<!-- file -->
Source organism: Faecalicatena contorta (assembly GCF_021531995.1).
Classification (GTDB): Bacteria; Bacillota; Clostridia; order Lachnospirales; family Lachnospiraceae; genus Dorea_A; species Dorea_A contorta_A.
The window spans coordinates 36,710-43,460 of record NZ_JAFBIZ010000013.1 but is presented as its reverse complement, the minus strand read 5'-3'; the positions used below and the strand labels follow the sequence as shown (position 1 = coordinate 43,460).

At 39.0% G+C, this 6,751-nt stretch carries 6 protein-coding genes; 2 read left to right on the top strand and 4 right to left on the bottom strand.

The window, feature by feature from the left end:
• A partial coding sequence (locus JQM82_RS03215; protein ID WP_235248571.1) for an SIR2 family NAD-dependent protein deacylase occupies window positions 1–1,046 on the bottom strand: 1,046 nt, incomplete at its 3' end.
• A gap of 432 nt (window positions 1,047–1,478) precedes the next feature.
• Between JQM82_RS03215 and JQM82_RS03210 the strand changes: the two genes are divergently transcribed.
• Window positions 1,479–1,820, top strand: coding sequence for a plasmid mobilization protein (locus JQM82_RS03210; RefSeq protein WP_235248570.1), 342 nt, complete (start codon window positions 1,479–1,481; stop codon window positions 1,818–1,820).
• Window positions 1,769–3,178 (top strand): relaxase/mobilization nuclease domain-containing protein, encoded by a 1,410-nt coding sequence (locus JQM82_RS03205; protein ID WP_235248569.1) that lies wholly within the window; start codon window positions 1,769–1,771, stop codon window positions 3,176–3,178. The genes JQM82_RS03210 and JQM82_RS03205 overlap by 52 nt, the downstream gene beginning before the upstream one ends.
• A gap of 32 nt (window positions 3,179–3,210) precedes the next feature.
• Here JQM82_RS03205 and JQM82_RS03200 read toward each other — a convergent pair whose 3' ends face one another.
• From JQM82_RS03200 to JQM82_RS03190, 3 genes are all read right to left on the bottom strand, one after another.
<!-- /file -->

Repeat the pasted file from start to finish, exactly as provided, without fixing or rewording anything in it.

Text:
Source organism: Faecalicatena contorta (assembly GCF_021531995.1).
Classification (GTDB): Bacteria; Bacillota; Clostridia; order Lachnospirales; family Lachnospiraceae; genus Dorea_A; species Dorea_A contorta_A.
The window spans coordinates 36,710-43,460 of record NZ_JAFBIZ010000013.1 but is presented as its reverse complement, the minus strand read 5'-3'; the positions used below and the strand labels follow the sequence as shown (position 1 = coordinate 43,460).

At 39.0% G+C, this 6,751-nt stretch carries 6 protein-coding genes; 2 read left to right on the top strand and 4 right to left on the bottom strand.

The window, feature by feature from the left end:
• A partial coding sequence (locus JQM82_RS03215; protein ID WP_235248571.1) for an SIR2 family NAD-dependent protein deacylase occupies window positions 1–1,046 on the bottom strand: 1,046 nt, incomplete at its 3' end.
• A gap of 432 nt (window positions 1,047–1,478) precedes the next feature.
• Between JQM82_RS03215 and JQM82_RS03210 the strand changes: the two genes are divergently transcribed.
• Window positions 1,479–1,820, top strand: coding sequence for a plasmid mobilization protein (locus JQM82_RS03210; RefSeq protein WP_235248570.1), 342 nt, complete (start codon window positions 1,479–1,481; stop codon window positions 1,818–1,820).
• Window positions 1,769–3,178 (top strand): relaxase/mobilization nuclease domain-containing protein, encoded by a 1,410-nt coding sequence (locus JQM82_RS03205; protein ID WP_235248569.1) that lies wholly within the window; start codon window positions 1,769–1,771, stop codon window positions 3,176–3,178. The genes JQM82_RS03210 and JQM82_RS03205 overlap by 52 nt, the downstream gene beginning before the upstream one ends.
• A gap of 32 nt (window positions 3,179–3,210) precedes the next feature.
• Here JQM82_RS03205 and JQM82_RS03200 read toward each other — a convergent pair whose 3' ends face one another.
• From JQM82_RS03200 to JQM82_RS03190, 3 genes are all read right to left on the bottom strand, one after another.